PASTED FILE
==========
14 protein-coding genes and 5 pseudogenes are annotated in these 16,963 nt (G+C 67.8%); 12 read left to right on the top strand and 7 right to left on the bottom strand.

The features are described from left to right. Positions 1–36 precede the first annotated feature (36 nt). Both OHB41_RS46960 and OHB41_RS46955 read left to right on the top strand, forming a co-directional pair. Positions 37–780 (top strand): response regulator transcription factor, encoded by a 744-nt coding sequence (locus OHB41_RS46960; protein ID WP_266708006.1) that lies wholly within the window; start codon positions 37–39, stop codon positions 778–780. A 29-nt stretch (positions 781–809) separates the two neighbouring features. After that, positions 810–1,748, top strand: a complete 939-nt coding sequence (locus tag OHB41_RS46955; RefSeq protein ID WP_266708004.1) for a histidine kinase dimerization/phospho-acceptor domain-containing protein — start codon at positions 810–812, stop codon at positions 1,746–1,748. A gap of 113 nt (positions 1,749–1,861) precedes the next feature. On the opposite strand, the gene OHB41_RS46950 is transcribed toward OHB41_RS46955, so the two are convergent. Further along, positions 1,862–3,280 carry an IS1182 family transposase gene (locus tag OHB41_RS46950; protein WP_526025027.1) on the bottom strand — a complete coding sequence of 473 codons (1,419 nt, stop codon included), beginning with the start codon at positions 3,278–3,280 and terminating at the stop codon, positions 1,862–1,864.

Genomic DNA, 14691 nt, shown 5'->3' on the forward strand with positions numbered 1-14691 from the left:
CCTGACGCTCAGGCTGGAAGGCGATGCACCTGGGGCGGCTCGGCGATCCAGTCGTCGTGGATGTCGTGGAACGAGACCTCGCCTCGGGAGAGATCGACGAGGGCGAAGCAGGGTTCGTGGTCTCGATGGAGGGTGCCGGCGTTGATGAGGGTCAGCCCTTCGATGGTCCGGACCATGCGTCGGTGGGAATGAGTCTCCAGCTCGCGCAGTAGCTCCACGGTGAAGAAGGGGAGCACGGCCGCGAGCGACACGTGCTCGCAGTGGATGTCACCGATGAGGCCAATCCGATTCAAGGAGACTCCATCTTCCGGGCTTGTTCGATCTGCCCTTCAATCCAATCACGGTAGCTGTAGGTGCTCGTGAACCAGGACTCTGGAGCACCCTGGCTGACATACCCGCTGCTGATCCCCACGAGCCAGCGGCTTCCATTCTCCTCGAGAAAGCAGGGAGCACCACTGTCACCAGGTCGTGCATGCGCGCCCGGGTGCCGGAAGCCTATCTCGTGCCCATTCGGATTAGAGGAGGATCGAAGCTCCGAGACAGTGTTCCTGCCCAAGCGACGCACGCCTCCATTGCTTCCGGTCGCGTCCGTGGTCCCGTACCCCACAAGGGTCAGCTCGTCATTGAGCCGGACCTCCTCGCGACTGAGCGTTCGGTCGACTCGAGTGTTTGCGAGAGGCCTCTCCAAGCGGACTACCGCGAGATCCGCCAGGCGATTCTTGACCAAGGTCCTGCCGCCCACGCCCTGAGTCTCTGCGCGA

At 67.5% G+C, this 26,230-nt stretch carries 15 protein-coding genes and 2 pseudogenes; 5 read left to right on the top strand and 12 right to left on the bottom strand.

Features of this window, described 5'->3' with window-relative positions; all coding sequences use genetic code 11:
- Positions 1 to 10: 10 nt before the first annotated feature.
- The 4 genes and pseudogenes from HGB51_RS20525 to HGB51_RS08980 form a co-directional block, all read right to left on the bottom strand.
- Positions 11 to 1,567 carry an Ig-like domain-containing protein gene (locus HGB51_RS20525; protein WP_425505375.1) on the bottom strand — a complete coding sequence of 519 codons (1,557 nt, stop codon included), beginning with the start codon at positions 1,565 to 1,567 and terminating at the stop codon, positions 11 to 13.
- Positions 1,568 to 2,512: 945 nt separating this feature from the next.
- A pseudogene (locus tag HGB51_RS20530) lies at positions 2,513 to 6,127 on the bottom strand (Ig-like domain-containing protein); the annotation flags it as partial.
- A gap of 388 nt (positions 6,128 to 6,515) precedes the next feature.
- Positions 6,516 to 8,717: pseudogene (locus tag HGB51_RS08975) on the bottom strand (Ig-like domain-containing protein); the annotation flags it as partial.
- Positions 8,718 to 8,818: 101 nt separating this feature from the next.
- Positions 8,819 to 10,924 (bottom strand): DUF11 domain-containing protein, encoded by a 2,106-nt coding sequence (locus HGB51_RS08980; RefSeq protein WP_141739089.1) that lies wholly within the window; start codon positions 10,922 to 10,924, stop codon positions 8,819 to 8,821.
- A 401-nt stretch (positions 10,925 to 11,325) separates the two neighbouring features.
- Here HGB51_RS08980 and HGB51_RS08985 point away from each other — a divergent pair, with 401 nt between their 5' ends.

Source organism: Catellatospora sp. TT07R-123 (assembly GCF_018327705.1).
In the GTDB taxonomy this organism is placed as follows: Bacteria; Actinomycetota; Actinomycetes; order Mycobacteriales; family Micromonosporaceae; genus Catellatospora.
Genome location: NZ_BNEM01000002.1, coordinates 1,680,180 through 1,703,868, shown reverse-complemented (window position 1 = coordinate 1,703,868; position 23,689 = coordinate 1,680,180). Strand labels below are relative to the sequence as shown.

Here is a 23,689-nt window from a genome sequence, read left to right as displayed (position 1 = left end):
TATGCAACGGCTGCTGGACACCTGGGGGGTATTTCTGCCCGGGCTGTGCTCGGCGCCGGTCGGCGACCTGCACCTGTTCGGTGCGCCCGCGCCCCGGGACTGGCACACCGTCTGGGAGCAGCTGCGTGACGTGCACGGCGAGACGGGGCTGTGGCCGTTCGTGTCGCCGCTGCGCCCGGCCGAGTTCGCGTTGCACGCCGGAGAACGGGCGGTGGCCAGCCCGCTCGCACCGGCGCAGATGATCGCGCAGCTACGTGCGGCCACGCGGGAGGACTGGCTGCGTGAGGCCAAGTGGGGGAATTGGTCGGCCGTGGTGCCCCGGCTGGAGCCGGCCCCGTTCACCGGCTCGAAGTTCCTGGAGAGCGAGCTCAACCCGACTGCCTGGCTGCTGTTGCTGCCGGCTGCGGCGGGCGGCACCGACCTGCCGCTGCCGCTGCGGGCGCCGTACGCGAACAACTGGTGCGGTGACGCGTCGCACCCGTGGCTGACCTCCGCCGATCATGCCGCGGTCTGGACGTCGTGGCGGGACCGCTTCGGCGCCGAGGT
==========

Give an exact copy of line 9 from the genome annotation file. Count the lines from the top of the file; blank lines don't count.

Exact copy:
- Positions 11 to 1,567 carry an Ig-like domain-containing protein gene (locus HGB51_RS20525; protein WP_425505375.1) on the bottom strand — a complete coding sequence of 519 codons (1,557 nt, stop codon included), beginning with the start codon at positions 1,565 to 1,567 and terminating at the stop codon, positions 11 to 13.